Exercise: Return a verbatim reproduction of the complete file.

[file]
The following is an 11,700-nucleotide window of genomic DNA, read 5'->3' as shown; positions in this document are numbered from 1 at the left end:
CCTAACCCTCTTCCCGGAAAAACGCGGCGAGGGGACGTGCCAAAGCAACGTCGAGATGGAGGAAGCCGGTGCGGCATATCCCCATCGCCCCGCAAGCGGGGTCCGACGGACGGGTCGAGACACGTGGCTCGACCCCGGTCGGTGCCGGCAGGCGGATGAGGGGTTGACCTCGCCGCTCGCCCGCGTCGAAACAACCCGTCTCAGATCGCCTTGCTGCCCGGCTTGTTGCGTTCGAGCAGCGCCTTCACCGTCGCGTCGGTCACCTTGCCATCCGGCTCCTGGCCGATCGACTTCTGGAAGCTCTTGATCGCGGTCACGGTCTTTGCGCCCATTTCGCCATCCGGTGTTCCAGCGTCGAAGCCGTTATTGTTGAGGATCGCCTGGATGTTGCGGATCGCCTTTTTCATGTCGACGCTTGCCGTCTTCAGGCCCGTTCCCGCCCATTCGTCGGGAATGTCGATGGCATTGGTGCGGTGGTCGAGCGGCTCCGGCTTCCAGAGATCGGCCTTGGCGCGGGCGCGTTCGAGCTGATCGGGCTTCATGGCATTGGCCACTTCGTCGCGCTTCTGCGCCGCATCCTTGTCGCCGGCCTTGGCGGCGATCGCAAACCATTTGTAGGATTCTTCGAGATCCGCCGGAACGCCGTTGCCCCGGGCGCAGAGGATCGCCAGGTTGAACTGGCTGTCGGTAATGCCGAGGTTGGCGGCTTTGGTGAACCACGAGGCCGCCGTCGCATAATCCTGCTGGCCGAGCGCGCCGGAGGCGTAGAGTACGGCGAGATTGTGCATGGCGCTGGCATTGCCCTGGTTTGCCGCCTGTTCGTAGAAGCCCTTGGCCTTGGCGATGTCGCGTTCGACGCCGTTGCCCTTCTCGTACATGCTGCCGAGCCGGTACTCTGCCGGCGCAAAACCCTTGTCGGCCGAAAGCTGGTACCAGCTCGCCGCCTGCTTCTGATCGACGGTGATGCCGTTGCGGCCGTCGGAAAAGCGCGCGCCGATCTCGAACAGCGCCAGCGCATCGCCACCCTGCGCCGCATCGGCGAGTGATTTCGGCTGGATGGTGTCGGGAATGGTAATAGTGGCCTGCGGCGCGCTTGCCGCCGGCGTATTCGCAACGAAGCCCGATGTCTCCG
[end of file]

The following is an 11,700-nucleotide window of genomic DNA, read 5'->3' as shown; positions in this document are numbered from 1 at the left end:
CCTAACCCTCTTCCCGGAAAAACGCGGCGAGGGGACGTGCCAAAGCAACGTCGAGATGGAGGAAGCCGGTGCGGCATATCCCCATCGCCCCGCAAGCGGGGTCCGACGGACGGGTCGAGACACGTGGCTCGACCCCGGTCGGTGCCGGCAGGCGGATGAGGGGTTGACCTCGCCGCTCGCCCGCGTCGAAACAACCCGTCTCAGATCGCCTTGCTGCCCGGCTTGTTGCGTTCGAGCAGCGCCTTCACCGTCGCGTCGGTCACCTTGCCATCCGGCTCCTGGCCGATCGACTTCTGGAAGCTCTTGATCGCGGTCACGGTCTTTGCGCCCATTTCGCCATCCGGTGTTCCAGCGTCGAAGCCGTTATTGTTGAGGATCGCCTGGATGTTGCGGATCGCCTTTTTCATGTCGACGCTTGCCGTCTTCAGGCCCGTTCCCGCCCATTCGTCGGGAATGTCGATGGCATTGGTGCGGTGGTCGAGCGGCTCCGGCTTCCAGAGATCGGCCTTGGCGCGGGCGCGTTCGAGCTGATCGGGCTTCATGGCATTGGCCACTTCGTCGCGCTTCTGCGCCGCATCCTTGTCGCCGGCCTTGGCGGCGATCGCAAACCATTTGTAGGATTCTTCGAGATCCGCCGGAACGCCGTTGCCCCGGGCGCAGAGGATCGCCAGGTTGAACTGGCTGTCGGTAATGCCGAGGTTGGCGGCTTTGGTGAACCACGAGGCCGCCGTCGCATAATCCTGCTGGCCGAGCGCGCCGGAGGCGTAGAGTACGGCGAGATTGTGCATGGCGCTGGCATTGCCCTGGTTTGCCGCCTGTTCGTAGAAGCCCTTGGCCTTGGCGATGTCGCGTTCGACGCCGTTGCCCTTCTCGTACATGCTGCCGAGCCGGTACTCTGCCGGCGCAAAACCCTTGTCGGCCGAAAGCTGGTACCAGCTCGCCGCCTGCTTCTGATCGACGGTGATGCCGTTGCGGCCGTCGGAAAAGCGCGCGCCGATCTCGAACAGCGCCAGCGCATCGCCACCCTGCGCCGCATCGGCGAGTGATTTCGGCTGGATGGTGTCGGGAATGGTAATAGTGGCCTGCGGCGCGCTTGCCGCCGGCGTATTCGCAACGAAGCCCGATGTCTCCG